The Kia ora coo-ee : the magazine for the ANZACS in the Middle East, 1918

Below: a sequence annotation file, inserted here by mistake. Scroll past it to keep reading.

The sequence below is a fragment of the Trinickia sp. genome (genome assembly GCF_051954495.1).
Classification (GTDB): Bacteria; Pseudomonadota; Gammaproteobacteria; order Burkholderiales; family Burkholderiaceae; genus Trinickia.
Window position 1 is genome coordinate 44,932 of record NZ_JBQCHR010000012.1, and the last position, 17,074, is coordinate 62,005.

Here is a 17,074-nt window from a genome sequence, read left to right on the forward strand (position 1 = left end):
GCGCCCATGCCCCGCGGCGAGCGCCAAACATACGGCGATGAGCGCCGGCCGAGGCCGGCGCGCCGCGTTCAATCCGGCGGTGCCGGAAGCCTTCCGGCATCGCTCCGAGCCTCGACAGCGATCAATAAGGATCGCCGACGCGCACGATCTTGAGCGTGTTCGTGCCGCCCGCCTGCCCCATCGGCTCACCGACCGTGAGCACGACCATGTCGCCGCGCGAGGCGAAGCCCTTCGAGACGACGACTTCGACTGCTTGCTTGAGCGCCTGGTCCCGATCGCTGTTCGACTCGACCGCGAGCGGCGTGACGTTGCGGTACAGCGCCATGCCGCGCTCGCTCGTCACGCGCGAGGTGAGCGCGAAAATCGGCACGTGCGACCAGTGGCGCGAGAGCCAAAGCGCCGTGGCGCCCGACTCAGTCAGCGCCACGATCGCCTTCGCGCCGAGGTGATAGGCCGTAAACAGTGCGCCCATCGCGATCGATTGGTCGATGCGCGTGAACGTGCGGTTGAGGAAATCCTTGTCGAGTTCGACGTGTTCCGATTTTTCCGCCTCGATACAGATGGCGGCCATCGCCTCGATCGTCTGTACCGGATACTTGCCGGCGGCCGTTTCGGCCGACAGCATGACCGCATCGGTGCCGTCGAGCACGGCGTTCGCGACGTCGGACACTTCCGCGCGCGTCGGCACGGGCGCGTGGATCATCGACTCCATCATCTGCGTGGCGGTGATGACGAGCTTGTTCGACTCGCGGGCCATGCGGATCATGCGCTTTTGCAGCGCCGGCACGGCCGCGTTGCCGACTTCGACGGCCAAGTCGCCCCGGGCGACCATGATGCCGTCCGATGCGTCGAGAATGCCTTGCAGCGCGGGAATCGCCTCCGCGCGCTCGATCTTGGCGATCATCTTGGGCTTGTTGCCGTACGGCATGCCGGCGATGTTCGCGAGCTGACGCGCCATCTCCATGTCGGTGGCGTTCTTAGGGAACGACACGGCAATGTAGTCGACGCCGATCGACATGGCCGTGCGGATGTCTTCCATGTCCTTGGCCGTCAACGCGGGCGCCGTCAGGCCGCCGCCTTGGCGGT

The British Army of course took over at once all enemy arms and munitions. There was no destruction and practically no loss of guns or machine guns or rifles. There was, too, an instant appropriation for active use of every serviceable motor lorry and car. The trouble was not to find the car but to lay hands on a driver. It was forbidden, except under very special circumstances, to employ the captured German chaffeurs, and I saw more than one Hun camouflaged under a big Australian hat as he cheerfully did odd jobs, chiefly in the way of extra supplies, for a Light Horse Regiment or Brigade. But the majority of enemy motor lorries and ears continued to stand idle because of the mysterious removal of the magneto, and each British driver as he passed helped himself to titbits according to his needs or his fancy. Very early the captive would have its petrol tank emptied, then its tool box would be picked over, and it would be lucky if the tea makers did not get away with its woodwork. In passing, one might mention that nearly all of the enemy lorries ran on iron tyres and the motor cars on hard rubber. The lightning speed of the advance was shown by the almost negible amount of demolition wrought by the enemy himself. From Jaffa to Damascus the advanced troops along the direct main route were only once delayed by a broken bridge. Occasionally dumps and vehicles were fired, but the mental chaos of the Turkish side was shown by the failure to destjoy even his petrol dumps. The joy with which British drivers discovered that pink German petrol!